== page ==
Shipping Delays Up to 3 Days - Free Shipping on USA Orders $150 or More

Fat Rope Stick

by Brian Griffin February 26, 2018

Fat Rope Stick

Whenever atmospheric conditions are such that you have both the liquid and solid forms of water happening in your environment simultaneously, certain precautions should be taken if you plan or need to be outside for extended periods of time. Cold temps combined with wet conditions can create a perilous situation for those caught out in it but unprepared for it. The normal temperature of the human body is 98.6 F / 37 C. Hypothermia sets in when the temperature drops below 95 F / 35 C, a drop of only a few degrees. This drop can happen very quickly in cold wet conditions.


Fat Rope Stick - Brian GriffinThere haven't always been many options for tinder materials that worked well in wet conditions, available commercially. The ones that were available at outfitters during the 70s and 80s were various chemical compounds, which came with more a lot more health warnings than uses. but that is not the case these days. One of the latest ones to hit the market  is Fat Rope Stick™.  Fat Rope is cotton rope that has been impregnated with a proprietary high gasification compound. It is hydrophobic so doesn't absorb water, and it doesn't evaporate. It is also listed of the Fat Rope website as being non toxic.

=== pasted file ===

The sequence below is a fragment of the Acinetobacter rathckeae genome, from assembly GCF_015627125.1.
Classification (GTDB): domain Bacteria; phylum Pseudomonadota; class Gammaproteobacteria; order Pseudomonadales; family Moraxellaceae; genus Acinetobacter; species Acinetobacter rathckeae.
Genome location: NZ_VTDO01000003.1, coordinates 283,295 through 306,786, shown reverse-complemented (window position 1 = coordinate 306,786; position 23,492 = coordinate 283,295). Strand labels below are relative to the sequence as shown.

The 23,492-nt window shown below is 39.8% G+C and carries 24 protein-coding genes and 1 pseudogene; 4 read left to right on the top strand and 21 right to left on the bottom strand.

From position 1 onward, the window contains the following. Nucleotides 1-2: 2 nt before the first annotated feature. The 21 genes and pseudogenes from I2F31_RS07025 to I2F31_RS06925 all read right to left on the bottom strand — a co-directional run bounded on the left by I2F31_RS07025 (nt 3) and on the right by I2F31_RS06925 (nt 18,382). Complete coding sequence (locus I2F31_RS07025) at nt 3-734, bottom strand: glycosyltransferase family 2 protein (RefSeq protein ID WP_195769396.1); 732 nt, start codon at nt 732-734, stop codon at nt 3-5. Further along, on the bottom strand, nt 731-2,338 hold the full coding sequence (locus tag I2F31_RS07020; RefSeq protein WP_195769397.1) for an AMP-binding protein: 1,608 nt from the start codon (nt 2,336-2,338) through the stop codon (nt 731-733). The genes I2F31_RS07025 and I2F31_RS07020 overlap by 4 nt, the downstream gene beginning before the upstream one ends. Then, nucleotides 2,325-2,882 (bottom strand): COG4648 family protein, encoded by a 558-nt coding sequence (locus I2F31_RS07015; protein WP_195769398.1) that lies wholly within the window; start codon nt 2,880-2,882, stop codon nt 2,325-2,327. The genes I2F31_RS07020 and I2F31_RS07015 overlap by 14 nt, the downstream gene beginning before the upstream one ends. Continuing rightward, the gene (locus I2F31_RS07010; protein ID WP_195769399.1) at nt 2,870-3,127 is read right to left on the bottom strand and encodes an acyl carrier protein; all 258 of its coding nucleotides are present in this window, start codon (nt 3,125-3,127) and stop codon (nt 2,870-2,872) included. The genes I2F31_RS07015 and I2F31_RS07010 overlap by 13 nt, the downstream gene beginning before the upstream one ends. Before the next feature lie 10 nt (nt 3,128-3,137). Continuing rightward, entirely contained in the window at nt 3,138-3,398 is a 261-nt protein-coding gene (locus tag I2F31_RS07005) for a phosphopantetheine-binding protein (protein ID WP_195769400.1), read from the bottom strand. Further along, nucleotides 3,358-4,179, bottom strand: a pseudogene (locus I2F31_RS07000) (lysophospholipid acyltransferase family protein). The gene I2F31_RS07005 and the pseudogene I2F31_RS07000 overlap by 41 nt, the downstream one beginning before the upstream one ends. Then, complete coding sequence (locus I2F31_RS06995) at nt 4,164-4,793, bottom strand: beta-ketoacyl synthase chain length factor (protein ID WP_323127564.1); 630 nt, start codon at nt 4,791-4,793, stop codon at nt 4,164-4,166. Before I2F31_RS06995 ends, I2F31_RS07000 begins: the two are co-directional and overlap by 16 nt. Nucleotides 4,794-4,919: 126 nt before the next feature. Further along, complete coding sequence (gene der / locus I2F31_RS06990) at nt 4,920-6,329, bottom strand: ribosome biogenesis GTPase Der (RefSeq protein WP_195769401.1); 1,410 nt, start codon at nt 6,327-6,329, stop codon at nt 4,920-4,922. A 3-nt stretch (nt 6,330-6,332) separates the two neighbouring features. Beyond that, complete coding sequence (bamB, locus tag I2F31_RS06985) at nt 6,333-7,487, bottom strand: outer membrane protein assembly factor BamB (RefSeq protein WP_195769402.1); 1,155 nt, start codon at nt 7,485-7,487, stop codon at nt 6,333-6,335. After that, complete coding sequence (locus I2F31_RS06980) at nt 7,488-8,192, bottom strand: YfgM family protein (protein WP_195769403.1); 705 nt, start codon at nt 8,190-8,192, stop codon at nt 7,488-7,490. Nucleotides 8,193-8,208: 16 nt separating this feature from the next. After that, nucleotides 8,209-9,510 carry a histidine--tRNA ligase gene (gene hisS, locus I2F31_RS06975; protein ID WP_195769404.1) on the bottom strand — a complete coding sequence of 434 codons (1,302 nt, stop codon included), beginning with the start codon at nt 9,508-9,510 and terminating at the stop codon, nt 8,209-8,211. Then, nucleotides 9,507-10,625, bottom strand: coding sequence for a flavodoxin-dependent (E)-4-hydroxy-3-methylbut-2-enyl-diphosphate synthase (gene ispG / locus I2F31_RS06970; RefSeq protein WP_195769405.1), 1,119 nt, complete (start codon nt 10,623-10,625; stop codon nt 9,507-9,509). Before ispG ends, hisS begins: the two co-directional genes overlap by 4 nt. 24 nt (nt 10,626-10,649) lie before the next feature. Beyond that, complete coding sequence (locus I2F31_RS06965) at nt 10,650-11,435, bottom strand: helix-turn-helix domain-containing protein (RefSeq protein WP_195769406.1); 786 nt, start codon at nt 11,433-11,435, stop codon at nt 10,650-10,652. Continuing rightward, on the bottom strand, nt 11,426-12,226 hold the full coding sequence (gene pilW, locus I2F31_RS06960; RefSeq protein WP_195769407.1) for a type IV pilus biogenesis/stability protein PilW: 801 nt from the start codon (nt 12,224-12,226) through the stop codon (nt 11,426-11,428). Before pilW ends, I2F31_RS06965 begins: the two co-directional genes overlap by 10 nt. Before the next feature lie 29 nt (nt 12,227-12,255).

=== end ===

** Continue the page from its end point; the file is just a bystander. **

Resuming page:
Fat Rope Stick - Brian GriffinThe way the fat rope is twisted together it separates into fibers very easily. Once you have cut off what you want to use for tinder, all it takes is a slight untwisting motion to separate the rope into the three smaller sections. Then that same untwisting motion will separate each of those into 11 smaller sections. Then repeating that same untwisting motion will separate each of those pieces into individual fibers. It's simple and actually fairly intuitive just looking at the configuration of the rope.